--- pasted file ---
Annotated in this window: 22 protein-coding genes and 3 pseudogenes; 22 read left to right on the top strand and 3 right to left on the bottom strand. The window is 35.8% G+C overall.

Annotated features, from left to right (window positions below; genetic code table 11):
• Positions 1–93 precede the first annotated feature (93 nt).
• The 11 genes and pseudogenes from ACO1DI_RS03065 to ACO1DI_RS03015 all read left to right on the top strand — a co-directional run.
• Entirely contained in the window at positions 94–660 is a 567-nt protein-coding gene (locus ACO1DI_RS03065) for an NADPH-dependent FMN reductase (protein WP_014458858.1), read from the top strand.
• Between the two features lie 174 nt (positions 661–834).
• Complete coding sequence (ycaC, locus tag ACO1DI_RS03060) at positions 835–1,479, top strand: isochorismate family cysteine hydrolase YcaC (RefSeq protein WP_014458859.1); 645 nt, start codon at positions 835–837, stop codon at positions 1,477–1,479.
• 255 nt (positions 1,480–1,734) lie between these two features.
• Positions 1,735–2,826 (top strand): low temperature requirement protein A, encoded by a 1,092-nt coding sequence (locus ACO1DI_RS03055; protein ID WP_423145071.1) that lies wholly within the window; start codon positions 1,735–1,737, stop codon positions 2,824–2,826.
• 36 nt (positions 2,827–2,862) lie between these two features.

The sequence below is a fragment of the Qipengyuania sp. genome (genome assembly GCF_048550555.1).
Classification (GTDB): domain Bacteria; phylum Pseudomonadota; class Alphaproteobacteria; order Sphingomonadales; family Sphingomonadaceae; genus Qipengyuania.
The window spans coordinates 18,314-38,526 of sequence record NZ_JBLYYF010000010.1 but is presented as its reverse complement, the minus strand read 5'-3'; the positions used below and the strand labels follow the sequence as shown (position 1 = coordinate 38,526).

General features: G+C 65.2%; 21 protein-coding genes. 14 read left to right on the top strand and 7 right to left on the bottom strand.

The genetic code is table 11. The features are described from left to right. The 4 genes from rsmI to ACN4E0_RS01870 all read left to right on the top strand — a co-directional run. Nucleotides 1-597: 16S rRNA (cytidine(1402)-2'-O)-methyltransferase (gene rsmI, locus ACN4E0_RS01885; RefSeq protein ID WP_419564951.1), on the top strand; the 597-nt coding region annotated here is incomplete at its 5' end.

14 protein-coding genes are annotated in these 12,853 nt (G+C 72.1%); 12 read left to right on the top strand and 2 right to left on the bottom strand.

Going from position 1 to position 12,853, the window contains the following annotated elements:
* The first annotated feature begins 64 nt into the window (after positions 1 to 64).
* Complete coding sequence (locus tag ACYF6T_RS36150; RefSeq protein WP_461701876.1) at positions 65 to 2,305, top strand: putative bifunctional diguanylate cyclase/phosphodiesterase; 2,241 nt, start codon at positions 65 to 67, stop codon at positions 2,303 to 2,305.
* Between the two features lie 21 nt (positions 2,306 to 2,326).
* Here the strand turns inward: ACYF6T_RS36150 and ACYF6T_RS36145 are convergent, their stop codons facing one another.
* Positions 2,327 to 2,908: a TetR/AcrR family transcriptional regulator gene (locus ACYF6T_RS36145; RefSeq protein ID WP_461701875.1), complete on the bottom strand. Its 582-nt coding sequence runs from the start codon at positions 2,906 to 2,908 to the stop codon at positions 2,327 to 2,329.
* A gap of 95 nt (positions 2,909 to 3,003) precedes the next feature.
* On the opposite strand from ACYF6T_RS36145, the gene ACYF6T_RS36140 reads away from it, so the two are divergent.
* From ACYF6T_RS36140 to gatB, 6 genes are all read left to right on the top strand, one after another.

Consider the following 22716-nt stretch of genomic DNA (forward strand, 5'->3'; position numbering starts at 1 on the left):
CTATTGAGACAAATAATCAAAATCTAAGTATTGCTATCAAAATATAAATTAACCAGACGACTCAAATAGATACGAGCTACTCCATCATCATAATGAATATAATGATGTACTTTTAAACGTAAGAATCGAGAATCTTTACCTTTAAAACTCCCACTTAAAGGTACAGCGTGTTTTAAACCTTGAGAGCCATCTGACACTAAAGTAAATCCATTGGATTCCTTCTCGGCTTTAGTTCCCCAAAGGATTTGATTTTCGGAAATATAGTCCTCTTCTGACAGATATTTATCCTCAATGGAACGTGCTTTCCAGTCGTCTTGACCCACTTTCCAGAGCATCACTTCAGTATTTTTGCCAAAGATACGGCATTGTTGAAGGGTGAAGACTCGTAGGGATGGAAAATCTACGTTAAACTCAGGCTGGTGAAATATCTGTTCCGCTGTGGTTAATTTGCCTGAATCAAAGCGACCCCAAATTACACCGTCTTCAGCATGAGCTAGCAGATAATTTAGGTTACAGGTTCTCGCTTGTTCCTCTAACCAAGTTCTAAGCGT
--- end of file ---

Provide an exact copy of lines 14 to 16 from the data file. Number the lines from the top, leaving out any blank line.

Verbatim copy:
General features: G+C 65.2%; 21 protein-coding genes. 14 read left to right on the top strand and 7 right to left on the bottom strand.

The genetic code is table 11. The features are described from left to right. The 4 genes from rsmI to ACN4E0_RS01870 all read left to right on the top strand — a co-directional run. Nucleotides 1-597: 16S rRNA (cytidine(1402)-2'-O)-methyltransferase (gene rsmI, locus ACN4E0_RS01885; RefSeq protein ID WP_419564951.1), on the top strand; the 597-nt coding region annotated here is incomplete at its 5' end.

14 protein-coding genes are annotated in these 12,853 nt (G+C 72.1%); 12 read left to right on the top strand and 2 right to left on the bottom strand.